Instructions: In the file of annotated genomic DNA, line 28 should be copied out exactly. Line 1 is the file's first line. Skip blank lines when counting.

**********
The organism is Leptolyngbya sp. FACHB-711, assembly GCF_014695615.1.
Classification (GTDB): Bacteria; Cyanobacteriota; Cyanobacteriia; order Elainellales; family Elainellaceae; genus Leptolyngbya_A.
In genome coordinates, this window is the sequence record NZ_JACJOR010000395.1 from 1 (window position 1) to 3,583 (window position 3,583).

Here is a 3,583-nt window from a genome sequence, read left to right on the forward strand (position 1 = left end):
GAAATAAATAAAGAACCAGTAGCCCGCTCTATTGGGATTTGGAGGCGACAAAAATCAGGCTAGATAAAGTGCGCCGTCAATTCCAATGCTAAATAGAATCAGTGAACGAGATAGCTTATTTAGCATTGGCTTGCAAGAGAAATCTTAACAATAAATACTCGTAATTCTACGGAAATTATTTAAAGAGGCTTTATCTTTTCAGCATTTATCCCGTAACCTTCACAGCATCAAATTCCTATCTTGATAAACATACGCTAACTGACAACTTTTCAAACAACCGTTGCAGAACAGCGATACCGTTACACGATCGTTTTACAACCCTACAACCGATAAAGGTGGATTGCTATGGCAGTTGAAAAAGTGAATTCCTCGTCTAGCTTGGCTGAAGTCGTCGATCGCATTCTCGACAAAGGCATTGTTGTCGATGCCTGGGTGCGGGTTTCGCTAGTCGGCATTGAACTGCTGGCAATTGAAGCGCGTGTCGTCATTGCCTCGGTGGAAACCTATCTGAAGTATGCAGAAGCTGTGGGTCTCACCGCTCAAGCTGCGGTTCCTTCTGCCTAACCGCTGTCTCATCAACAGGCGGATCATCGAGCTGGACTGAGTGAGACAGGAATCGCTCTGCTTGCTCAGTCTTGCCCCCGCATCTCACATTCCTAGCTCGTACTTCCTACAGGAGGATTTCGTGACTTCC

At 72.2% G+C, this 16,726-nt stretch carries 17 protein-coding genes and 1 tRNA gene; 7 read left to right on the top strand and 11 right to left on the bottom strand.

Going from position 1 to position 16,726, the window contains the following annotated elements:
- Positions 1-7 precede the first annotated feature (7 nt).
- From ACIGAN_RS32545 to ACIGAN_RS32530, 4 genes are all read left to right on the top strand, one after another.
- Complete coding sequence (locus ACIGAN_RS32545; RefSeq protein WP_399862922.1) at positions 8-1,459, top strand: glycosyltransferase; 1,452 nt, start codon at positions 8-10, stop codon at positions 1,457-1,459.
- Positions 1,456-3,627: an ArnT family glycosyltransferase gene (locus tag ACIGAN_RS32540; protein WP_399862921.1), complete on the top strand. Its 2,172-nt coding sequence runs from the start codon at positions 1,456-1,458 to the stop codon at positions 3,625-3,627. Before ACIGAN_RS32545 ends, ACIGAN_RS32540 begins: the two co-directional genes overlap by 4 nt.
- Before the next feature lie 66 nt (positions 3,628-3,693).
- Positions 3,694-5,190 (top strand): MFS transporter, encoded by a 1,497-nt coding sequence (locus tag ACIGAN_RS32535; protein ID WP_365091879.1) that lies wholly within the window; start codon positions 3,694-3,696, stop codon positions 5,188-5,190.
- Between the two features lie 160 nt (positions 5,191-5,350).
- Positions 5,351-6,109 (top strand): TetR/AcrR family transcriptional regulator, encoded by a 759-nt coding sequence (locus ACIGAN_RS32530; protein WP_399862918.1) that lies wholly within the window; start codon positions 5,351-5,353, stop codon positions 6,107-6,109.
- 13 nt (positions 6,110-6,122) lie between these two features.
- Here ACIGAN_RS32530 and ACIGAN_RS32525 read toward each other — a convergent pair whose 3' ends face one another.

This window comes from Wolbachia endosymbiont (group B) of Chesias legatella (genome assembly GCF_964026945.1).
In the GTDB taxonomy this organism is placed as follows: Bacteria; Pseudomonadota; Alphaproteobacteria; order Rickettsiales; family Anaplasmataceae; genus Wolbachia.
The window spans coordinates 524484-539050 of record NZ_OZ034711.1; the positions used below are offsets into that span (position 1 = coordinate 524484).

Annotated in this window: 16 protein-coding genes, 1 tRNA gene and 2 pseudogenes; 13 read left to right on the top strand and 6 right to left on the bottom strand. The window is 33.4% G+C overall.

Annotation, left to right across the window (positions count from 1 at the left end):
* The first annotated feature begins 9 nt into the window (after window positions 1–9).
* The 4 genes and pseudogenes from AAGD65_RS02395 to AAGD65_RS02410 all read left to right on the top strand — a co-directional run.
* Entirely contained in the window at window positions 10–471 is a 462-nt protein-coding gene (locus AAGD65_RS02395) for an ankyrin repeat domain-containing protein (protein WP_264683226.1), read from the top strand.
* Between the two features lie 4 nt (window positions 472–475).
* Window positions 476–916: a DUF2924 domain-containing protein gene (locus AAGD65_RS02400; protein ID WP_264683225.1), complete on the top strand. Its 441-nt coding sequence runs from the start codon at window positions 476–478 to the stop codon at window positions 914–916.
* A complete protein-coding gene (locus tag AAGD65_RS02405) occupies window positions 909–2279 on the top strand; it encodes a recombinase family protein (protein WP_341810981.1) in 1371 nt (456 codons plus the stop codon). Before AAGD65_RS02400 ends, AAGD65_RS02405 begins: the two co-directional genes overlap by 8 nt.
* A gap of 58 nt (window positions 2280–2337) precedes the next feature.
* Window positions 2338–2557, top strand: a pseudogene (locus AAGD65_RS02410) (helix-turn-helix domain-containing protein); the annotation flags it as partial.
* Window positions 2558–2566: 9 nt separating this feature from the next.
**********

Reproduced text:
* A complete protein-coding gene (locus tag AAGD65_RS02405) occupies window positions 909–2279 on the top strand; it encodes a recombinase family protein (protein WP_341810981.1) in 1371 nt (456 codons plus the stop codon). Before AAGD65_RS02400 ends, AAGD65_RS02405 begins: the two co-directional genes overlap by 8 nt.